A year ago this month, the Minneapolis Area Association of Realtors declared the Twin Cities housing market on “Recovery Road.”
But the group’s final weekly report for 2010 shows the declaration was, well, premature.
The reality is data continue to show a market that won’t get back to normal until more people find jobs. And experts don’t expect Minnesota to recover the jobs lost in the recession until mid-2013.
Key numbers — average number of days on market, percent of original list price at sale and the supply of homes for sale — worsened over the “recovery road” year, the newest Minneapolis Realtors’ report shows.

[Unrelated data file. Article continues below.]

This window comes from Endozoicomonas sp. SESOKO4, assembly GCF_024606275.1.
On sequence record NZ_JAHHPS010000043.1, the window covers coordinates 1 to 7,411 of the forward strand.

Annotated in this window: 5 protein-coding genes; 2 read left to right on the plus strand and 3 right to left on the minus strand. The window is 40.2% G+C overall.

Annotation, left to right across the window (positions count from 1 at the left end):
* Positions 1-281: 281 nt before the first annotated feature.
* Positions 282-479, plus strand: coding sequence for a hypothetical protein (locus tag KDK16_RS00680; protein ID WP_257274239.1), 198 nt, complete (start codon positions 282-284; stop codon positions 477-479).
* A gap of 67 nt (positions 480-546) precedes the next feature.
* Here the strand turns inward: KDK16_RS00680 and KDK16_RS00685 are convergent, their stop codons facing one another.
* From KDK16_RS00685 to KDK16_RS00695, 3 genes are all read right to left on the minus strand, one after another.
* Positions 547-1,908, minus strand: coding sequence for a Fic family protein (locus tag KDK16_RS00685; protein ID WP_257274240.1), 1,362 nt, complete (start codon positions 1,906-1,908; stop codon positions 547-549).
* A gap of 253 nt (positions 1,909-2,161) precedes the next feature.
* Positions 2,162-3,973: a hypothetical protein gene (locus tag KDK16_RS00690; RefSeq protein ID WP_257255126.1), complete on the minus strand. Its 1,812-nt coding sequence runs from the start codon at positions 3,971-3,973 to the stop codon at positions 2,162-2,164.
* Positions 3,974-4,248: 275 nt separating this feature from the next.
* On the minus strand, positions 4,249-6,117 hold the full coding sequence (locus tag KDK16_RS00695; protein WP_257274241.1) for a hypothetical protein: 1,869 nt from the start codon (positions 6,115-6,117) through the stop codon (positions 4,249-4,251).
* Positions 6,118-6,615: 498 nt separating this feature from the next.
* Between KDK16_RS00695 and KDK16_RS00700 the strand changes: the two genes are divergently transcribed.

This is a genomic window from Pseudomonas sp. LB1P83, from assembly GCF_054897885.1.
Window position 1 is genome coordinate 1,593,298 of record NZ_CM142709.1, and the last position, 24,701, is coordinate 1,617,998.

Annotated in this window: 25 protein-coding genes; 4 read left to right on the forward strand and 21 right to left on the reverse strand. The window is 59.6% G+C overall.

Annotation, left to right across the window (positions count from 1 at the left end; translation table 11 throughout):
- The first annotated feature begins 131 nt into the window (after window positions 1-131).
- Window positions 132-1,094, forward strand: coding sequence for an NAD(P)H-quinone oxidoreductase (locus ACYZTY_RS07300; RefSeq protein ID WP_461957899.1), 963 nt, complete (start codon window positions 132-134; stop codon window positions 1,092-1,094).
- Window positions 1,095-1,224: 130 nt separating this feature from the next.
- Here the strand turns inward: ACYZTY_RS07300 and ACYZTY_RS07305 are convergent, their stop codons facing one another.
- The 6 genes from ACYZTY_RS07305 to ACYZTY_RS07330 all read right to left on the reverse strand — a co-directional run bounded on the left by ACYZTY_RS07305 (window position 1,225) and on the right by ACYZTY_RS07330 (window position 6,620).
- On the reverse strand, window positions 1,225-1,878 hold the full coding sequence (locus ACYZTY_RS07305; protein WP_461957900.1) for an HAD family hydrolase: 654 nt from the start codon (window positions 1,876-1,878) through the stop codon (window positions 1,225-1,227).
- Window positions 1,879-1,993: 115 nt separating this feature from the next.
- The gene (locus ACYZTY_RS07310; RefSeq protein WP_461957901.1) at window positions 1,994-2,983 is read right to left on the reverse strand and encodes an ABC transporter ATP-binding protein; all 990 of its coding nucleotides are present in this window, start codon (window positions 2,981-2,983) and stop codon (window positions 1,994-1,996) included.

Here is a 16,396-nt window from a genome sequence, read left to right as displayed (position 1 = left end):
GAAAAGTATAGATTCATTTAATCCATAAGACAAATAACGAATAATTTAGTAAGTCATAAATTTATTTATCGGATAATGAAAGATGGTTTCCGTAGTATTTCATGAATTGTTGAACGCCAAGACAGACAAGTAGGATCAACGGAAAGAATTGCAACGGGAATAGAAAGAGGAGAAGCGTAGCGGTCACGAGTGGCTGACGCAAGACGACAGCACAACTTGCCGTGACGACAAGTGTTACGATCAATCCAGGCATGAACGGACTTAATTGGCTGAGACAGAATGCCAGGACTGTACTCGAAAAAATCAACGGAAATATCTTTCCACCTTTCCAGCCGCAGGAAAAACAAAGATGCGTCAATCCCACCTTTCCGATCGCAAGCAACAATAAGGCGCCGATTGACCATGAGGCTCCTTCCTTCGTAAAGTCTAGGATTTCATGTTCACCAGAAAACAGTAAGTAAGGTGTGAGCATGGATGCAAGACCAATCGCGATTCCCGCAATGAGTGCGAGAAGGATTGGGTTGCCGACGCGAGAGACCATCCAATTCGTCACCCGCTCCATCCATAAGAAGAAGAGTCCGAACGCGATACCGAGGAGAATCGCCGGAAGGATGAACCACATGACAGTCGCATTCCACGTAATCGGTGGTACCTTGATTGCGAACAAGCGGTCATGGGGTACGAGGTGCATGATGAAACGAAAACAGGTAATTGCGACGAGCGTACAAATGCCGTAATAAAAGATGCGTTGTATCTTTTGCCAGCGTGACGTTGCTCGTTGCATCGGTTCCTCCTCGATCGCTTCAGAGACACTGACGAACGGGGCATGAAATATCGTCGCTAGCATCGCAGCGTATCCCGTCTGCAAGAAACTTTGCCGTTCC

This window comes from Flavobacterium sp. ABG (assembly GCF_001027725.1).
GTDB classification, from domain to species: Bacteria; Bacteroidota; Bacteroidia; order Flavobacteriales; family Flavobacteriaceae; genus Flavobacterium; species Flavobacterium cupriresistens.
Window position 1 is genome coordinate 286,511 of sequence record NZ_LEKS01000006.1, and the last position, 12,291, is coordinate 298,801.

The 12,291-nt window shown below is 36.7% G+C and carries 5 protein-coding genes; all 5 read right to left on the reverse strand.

Click on the graphics for larger views.
The lousy weather this month no doubt played a role in the market hobbling at the end of 2010. But a look at the trends show snow can take all the blame.
Here’s a look at how the values of our homes have fallen the past couple years, from the Realtors’ Housing Supply Outlook.
Single family detached housing values seem to have stabilized but if you’re in a condo your values have been hit pretty hard.
Markets recover. But as we’ve noted for months now, the malaise that hit Twin Cities housing when the federal housing tax credits ended was deeper than anyone expected.
There are some positives — an increase in the the sales of homes valued at and above $350,000, for instance.
But people with jobs buy homes and can afford to keep them. And until more people are employed again in Minnesota, no one will be making predictions about the market turning onto Recovery Road.
What’s the housing market like around you? Post something below or contact us directly at MinnEcon.